Innovations in Bunion Surgery

Published February 5, 2018

bunion foot exam and treatment

By Dr. Steven Neufeld

I’m an engineer by trade. Before I went to medical school, I studied engineering at the University of Pittsburgh. As my medical career progressed, I saw an opportunity to combine my expertise in both foot and ankle orthopaedic surgery and engineering to help make a positive change in the way we treat bunions.

A bunion is a painful deformity that develops at the joint of the big toe when the big toe pushes against the second toe. This forces the big toe joint to become enlarged and pushed outwards, which can cause pain and can really limit the shoes you can wear, especially for women. Dress shoes and any type of narrow shoes can become really painful for patients with bunions as the shape of their foot changes.

When I was undergoing training in foot and ankle surgery about 17 years ago, we treated bunions the traditional way: we would cut the bone and shift it into place, using screws to hold the bone in place. The foot would be placed in a cast or a boot and then patients would need to be non-weight bearing for at least six weeks as the corrected bone healed.

But I saw countless patients who didn’t pursue surgery because they couldn’t stay off their feet for that long, or who had the surgery and then experienced complications because they started walking too soon afterwards. Early walking caused screws to break, corrections to fail, pain to occur and a lot of unhappy patients. It’s quite difficult for many patients, especially those who are elderly, to walk with crutches, making it tough for them to heal after surgery. This simply did not work for me– I knew there had to be a better way to treat my patients with bunions that could offer them a faster and easier recovery time with less pain after surgery.

So I used my background in engineering to develop a small, thin metal plate, which I developed in partnership with a German engineering company. I tested the plate extensively in a mechanics lab. I simulated weight bearing and determined that, by using the metal plate and four screws to hold the bone in its new, corrected position, patients could put weight on their foot right away. The foot would be protected in a boot or shoe for six weeks, but they could walk the next day and usually resume normal activity – work, driving, etc. – within a week or so. People could recover faster and easier, without the need for a cast or crutches, and they were able to ice the foot directly to help reduce pain, really improving the patient experience after surgery. The plate received a patent, became FDA approved, and ultimately, manufactured. The company started promoting and selling the plate and technique in the United States and around the world.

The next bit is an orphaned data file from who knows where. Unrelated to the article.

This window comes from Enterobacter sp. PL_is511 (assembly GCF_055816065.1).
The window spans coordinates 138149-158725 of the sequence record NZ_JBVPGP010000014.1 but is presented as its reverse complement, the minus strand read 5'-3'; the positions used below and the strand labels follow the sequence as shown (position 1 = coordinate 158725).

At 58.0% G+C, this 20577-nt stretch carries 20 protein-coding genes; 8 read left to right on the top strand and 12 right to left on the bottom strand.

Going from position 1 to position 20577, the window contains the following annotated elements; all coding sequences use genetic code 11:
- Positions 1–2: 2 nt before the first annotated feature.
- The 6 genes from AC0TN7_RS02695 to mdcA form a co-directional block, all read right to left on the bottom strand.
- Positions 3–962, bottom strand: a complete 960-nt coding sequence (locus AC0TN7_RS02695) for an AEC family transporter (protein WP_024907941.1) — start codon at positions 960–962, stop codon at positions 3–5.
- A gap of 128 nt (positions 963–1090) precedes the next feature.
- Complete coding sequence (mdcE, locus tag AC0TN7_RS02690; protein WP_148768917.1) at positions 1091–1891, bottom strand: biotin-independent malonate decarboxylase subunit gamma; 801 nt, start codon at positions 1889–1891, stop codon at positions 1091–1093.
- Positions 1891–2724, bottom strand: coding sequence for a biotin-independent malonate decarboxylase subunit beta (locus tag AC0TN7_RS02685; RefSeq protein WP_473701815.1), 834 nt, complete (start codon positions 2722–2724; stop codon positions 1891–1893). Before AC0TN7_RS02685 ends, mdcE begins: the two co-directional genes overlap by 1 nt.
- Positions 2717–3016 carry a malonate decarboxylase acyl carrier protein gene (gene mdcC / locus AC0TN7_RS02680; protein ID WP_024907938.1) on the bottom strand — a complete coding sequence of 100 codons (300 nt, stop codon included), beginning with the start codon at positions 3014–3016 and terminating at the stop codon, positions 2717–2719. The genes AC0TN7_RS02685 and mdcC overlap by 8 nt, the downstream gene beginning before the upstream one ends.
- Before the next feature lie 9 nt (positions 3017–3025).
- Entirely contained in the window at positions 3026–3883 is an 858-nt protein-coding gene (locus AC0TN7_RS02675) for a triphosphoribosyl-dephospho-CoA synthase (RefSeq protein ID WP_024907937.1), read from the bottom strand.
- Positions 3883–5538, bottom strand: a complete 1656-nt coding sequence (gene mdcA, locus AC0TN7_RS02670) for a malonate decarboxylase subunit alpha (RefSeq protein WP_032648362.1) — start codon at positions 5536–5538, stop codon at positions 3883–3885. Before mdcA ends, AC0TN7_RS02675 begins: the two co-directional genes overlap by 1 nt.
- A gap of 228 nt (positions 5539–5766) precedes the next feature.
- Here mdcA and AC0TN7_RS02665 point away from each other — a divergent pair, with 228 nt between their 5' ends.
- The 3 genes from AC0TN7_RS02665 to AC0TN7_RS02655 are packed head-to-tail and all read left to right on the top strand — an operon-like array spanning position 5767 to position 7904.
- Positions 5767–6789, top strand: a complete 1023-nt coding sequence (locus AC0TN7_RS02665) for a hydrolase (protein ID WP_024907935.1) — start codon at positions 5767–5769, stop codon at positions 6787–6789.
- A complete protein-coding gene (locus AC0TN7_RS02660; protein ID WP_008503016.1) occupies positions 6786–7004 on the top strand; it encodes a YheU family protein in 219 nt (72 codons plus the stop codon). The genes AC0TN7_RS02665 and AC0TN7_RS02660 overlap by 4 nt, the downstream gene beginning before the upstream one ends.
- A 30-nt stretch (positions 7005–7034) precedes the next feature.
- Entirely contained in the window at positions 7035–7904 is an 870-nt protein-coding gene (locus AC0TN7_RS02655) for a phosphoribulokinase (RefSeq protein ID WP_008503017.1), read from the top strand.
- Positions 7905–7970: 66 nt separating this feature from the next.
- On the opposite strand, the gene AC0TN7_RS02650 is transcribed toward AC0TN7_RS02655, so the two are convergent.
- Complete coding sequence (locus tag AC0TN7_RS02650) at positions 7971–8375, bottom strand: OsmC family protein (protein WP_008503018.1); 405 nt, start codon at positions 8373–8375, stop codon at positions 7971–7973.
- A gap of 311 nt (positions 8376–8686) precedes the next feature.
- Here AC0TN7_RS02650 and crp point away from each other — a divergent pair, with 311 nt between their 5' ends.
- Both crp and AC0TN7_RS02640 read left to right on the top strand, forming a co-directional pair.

I recently studied and analyzed the clinical and X-ray data from the first 350 bunion patients who underwent this new technique. After we implanted the thin metal plate, patients were instructed to be weight bearing immediately after surgery. We studied radiographic outcomes, pain, function and complication rates. We determined that patients had relatively low levels of pain and disability, with an average score of 10.4 out of a possible score of 100 on the Foot Function Index, a scale developed to measure pain, disability and activity restriction. We found that about 4 percent of patients eventually wanted the plate removed. These were mostly older female patients with particularly thin feet. Otherwise, complication rates were extremely low. There were no adverse reactions to the plate and it was tolerated well.

Overall, the study shows incredibly successful results, and the FDA-approved technique is being adopted around the world. This innovative procedure impacts patients’ quality of life not only by making the surgical procedure less daunting for patients, but also by helping to reduce their bunion pain and getting them back on their feet more quickly than the traditional method of treatment.

To read the full research report, click here: Immediate Weight Bearing After Hallux Valgus Correction Using Locking Plate Fixation of the Ludloff Osteotomy.

Dr. Steven Neufeld is a foot and ankle surgeon and the founder of The Orthopaedic Foot & Ankle care center, offering a variety of foot and ankle procedures including the total ankle replacement. Dr. Neufeld is a Clinical Professor in the Department of Orthopedic Surgery at Virginia Commonwealth University and a Clinical Instructor at Georgetown University Department of Orthopaedic Surgery. He is active in clinical and biomedical research, and is a fellow of the American Academy of Orthopaedic Surgeons, a board member of The Centers for Advanced Orthopaedics and a board member of the American Orthopaedic Foot & Ankle Society Foundation.